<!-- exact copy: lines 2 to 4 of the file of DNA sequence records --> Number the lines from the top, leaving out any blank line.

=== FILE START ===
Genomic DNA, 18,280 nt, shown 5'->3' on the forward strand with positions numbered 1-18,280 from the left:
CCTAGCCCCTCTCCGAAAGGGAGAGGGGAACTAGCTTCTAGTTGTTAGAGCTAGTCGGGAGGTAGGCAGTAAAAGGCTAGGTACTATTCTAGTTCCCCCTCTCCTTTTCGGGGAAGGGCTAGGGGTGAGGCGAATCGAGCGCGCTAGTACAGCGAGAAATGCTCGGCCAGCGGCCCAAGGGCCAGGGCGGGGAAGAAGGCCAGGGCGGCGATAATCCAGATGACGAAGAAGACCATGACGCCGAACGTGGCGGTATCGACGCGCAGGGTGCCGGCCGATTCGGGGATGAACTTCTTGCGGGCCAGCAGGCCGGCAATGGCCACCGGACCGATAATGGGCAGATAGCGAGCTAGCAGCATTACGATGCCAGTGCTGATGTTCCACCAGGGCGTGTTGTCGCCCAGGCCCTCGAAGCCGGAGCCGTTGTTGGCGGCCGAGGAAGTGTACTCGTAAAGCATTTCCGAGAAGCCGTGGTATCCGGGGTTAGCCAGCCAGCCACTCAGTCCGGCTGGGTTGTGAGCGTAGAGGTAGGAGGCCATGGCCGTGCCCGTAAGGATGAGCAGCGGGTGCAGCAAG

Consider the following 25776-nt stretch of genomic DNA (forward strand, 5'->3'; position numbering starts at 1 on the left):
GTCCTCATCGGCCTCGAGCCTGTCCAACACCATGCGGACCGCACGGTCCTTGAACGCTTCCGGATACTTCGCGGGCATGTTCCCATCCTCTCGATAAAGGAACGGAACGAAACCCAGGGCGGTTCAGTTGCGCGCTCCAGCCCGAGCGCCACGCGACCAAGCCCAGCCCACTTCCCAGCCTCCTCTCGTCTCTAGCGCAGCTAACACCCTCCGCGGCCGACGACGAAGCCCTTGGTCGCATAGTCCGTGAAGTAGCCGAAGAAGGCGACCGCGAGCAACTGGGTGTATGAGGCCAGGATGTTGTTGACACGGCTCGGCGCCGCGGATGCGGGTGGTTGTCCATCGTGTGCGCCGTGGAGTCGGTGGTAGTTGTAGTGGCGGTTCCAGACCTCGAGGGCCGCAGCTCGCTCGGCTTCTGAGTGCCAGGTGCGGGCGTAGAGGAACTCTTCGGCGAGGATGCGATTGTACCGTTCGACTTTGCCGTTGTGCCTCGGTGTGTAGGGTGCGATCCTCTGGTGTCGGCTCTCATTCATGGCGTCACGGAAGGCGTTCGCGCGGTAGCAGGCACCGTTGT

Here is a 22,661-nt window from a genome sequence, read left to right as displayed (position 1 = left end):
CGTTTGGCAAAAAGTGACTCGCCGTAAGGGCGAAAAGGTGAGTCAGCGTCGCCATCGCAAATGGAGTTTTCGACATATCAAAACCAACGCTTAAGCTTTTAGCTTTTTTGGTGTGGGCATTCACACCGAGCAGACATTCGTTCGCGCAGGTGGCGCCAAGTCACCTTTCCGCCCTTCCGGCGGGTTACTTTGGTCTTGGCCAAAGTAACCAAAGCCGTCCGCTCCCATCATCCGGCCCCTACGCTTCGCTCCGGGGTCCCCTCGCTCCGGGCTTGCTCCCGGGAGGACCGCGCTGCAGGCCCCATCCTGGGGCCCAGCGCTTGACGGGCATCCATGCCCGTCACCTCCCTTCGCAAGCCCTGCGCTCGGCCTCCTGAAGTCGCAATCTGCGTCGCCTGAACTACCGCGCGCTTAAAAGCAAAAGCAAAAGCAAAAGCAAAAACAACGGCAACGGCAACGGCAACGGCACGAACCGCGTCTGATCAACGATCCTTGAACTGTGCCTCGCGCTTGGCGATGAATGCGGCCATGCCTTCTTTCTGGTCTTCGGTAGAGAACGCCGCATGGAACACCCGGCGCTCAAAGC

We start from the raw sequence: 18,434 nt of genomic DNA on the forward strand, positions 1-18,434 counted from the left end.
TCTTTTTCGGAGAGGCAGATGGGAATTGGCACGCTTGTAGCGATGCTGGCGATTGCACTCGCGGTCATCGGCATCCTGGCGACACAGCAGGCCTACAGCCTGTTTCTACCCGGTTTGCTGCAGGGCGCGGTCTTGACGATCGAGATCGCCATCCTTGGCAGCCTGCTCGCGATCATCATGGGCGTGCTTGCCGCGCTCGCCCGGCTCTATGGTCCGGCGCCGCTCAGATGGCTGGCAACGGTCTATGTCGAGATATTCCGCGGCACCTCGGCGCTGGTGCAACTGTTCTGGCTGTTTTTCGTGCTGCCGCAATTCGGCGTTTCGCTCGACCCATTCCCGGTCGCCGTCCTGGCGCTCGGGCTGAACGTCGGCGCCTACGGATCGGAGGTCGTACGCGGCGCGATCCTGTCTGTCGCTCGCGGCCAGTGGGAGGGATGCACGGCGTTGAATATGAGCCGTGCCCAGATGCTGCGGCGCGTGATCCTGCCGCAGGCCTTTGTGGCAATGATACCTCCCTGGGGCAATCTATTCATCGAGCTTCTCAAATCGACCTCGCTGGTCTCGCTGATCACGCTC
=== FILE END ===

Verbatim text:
CCTAGCCCCTCTCCGAAAGGGAGAGGGGAACTAGCTTCTAGTTGTTAGAGCTAGTCGGGAGGTAGGCAGTAAAAGGCTAGGTACTATTCTAGTTCCCCCTCTCCTTTTCGGGGAAGGGCTAGGGGTGAGGCGAATCGAGCGCGCTAGTACAGCGAGAAATGCTCGGCCAGCGGCCCAAGGGCCAGGGCGGGGAAGAAGGCCAGGGCGGCGATAATCCAGATGACGAAGAAGACCATGACGCCGAACGTGGCGGTATCGACGCGCAGGGTGCCGGCCGATTCGGGGATGAACTTCTTGCGGGCCAGCAGGCCGGCAATGGCCACCGGACCGATAATGGGCAGATAGCGAGCTAGCAGCATTACGATGCCAGTGCTGATGTTCCACCAGGGCGTGTTGTCGCCCAGGCCCTCGAAGCCGGAGCCGTTGTTGGCGGCCGAGGAAGTGTACTCGTAAAGCATTTCCGAGAAGCCGTGGTATCCGGGGTTAGCCAGCCAGCCACTCAGTCCGGCTGGGTTGTGAGCGTAGAGGTAGGAGGCCATGGCCGTGCCCGTAAGGATGAGCAGCGGGTGCAGCAAG

Consider the following 25776-nt stretch of genomic DNA (forward strand, 5'->3'; position numbering starts at 1 on the left):
GTCCTCATCGGCCTCGAGCCTGTCCAACACCATGCGGACCGCACGGTCCTTGAACGCTTCCGGATACTTCGCGGGCATGTTCCCATCCTCTCGATAAAGGAACGGAACGAAACCCAGGGCGGTTCAGTTGCGCGCTCCAGCCCGAGCGCCACGCGACCAAGCCCAGCCCACTTCCCAGCCTCCTCTCGTCTCTAGCGCAGCTAACACCCTCCGCGGCCGACGACGAAGCCCTTGGTCGCATAGTCCGTGAAGTAGCCGAAGAAGGCGACCGCGAGCAACTGGGTGTATGAGGCCAGGATGTTGTTGACACGGCTCGGCGCCGCGGATGCGGGTGGTTGTCCATCGTGTGCGCCGTGGAGTCGGTGGTAGTTGTAGTGGCGGTTCCAGACCTCGAGGGCCGCAGCTCGCTCGGCTTCTGAGTGCCAGGTGCGGGCGTAGAGGAACTCTTCGGCGAGGATGCGATTGTACCGTTCGACTTTGCCGTTGTGCCTCGGTGTGTAGGGTGCGATCCTCTGGTGTCGGCTCTCATTCATGGCGTCACGGAAGGCGTTCGCGCGGTAGCAGGCACCGTTGT